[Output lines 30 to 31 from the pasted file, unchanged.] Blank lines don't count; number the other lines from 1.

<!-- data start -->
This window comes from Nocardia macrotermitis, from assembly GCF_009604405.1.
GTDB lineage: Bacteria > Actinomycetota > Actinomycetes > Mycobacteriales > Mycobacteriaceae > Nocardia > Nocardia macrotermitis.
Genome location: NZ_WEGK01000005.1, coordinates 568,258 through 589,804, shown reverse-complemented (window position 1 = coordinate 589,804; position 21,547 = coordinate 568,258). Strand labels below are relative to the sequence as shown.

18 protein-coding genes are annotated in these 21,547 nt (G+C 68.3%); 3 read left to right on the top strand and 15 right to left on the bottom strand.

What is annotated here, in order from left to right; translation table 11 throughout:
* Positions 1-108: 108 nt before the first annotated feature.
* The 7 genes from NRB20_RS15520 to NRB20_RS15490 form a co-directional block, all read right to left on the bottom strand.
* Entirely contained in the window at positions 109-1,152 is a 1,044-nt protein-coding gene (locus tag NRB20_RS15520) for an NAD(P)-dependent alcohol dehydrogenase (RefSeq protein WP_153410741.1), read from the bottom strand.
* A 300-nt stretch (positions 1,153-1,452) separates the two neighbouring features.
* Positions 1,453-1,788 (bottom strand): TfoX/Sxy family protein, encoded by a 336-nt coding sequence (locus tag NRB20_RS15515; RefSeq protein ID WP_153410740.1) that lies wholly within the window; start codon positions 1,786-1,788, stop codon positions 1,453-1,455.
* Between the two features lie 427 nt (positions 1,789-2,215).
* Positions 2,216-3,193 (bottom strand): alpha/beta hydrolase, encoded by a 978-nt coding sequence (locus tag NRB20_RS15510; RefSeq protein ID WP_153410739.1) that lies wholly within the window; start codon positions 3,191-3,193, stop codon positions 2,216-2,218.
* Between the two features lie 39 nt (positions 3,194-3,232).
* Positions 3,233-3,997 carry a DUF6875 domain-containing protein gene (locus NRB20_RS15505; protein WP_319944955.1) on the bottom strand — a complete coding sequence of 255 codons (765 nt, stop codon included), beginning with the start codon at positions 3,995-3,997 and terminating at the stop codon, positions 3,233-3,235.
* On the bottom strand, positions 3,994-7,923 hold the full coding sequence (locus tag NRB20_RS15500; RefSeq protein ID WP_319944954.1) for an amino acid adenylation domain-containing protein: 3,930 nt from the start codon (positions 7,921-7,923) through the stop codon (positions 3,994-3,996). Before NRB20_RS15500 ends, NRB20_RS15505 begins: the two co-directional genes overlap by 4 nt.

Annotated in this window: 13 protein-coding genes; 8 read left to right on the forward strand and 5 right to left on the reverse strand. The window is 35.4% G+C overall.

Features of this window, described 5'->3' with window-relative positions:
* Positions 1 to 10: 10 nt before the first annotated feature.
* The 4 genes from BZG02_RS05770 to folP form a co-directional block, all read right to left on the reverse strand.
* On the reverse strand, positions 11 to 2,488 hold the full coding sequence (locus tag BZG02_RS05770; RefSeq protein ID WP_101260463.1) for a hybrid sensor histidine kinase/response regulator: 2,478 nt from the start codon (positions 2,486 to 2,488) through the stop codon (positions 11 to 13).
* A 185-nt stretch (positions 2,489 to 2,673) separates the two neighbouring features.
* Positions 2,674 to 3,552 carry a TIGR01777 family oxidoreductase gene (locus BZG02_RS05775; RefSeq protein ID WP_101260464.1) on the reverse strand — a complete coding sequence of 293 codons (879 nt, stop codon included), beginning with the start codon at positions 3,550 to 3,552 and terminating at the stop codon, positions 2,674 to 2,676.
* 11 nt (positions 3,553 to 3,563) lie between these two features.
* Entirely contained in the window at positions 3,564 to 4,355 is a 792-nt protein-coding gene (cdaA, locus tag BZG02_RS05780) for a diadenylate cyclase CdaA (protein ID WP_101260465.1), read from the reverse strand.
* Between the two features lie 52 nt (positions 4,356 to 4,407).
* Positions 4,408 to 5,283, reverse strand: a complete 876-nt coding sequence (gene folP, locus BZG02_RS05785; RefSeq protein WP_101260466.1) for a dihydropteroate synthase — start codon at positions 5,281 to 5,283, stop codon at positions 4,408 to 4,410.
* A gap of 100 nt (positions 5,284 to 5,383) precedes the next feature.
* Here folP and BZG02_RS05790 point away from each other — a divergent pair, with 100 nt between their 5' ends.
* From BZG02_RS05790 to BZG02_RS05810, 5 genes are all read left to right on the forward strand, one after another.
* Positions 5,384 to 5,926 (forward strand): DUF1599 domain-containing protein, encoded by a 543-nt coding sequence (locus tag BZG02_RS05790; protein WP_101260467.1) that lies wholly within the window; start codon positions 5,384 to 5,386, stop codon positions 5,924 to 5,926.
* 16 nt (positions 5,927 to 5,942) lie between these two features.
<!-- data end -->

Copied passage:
* Positions 5,384 to 5,926 (forward strand): DUF1599 domain-containing protein, encoded by a 543-nt coding sequence (locus tag BZG02_RS05790; protein WP_101260467.1) that lies wholly within the window; start codon positions 5,384 to 5,386, stop codon positions 5,924 to 5,926.
* 16 nt (positions 5,927 to 5,942) lie between these two features.